Perhaps why innovation feels somewhat flat (well for me) is our organizations and societies are utterly failing to allow us all to step up in innovation to tackle the massive, growing problems that are swirling all around us.
We need to shake out of our lethargy and really begin to attempt to solve the real issues of our time. Some organizations are clearly working on and trying to draw attention and gain greater engagement but we need a much greater concerted effort to focus on the big societal challenges.
Global warming, rising health issues, finally cracking cancer, malaria, dementia, finding different solutions to the ageing within society. How are we going to tackle the rapidly depleting natural resources, the future conflicts over water, food, or energy . These are big, hairy, audacious gaps to be resolved.
Many are avoiding the need too stare hard into the future as we are not re-equipping everyone with skills that combine inventiveness, innovation and creativity that contributes into their communities, we have got stuck in the “me”. A reality of depletion is racing towards us and it is not a pretty sight.
The growing radical innovation activity gap
We are facing the innovation gap as our problems keep growing linearly yet we must find ways to rapidly scale and deploy our knowledge in new, more dynamic ways. This requires society to learn how to apply effective innovation themselves, not just being whipped up, waiting for the latest gadget or incremental advancement to be put into their hands.
We need to build the desire of wanting to be part of rebuilding society; making our contribution to real advancement or feeling they were there, involved, part of the “times” when this shift to societal innovation was happening.
We need to be collectively moved by innovation and what it can offer.
Technology does hold a vital key, so does the emerging social media for reaching out to critical masses but let’s face it, today we are deploying the best resources (the best and the brightest) not in the area on solving big societal problems but in slavishly churning out the next technology or gadget. These actually mean nothing unless they become increasingly part of the solutions we really do need urgently, to tackle the big societal issues.
We certainly need communications, platforms, different media techniques and mobility as part of the initial global building blocks to putting in place the infrastructures to solve these societal problems. We need the tools, infrastructure, methods, and techniques to scale for solving societal problems not the latest incremental improvement for Apple, Facebook or Google. How about providing innovations that can deliver the parts that give us the power to tackle the problems of our time?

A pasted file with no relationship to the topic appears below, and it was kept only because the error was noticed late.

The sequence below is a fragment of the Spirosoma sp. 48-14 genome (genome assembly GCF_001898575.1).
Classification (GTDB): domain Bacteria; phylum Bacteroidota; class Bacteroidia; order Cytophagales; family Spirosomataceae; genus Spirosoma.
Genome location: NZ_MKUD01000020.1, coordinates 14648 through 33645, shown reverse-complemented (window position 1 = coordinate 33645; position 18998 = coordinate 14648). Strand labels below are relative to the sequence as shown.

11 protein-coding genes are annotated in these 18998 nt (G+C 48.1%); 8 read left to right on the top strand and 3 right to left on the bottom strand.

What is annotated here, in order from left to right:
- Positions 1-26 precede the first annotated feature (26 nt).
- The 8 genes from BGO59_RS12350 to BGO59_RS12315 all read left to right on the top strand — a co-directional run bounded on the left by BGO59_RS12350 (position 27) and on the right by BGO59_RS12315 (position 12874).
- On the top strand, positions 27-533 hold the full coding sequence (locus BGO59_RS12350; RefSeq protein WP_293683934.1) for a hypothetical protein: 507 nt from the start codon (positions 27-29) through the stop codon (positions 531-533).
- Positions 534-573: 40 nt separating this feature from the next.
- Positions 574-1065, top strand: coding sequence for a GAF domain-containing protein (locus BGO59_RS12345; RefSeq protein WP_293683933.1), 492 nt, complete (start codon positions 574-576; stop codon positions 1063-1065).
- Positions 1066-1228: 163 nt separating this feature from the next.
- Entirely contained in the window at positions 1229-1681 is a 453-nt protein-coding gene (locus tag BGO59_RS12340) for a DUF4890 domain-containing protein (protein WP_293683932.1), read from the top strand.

We need innovation tools, structures and methods that will allow us each of us to invent, to innovate, and to be creative in finding our contributions and solutions to societal problems. To go and apply these in practical solutions not just simply adopt them.
I liked what Eric Ries, author of the Lean Startup recently said: “What’s going to make it more likely for someone to start a start-up in the first place?” “Open data is one such thing. If you give people access to the tools, the information about what’s happening in the world, you give them the opportunity to stumble on more novel solutions”
I’d add you give them the empowerment and skills, they will provide the desire and energy.
Then we have the hidden potential behind social media and big data
Can you imagine a world where we all can communicate and contribute into these global societal problems. Combine technology, the internet and social media and you have begun to connect up the parts or the whole planet. The exciting prospect is then ‘feeding’ all this data into finding patterns for solutions. Solutions that are relevant to you, your immediate community but also to the wider ones.
The ability to scale, glocalize, adapt and diffuse
Social innovation struggles today with scale and replicating success in one place and making it work in another. This replicating might be the barrier, perhaps we should not apply other solutions just extract the parts that can work for us. This extraction needs knowing what is valuable to you or applicable, what is not. The need is to educate everyone to ‘break down’ the context and we need to teach numerous different skills to allow this to work. Then you need to work on where are the synergies that can be tailored and applied to local needs. Diffusion and adoption comes into the picture here too.
Dealing with value creation and growth but in radically different ways
We seek value creation, most usually by creating demand, pushing for increasing consumption. Growth is measured by our productive gains. Is this the right way to measure ourselves and how we set about preserving our precious resources? No, we need to challenge this, a real paradigm shift that alters our lenses looking out on the world.
Changing our thinking for a new world of preserving our precious resources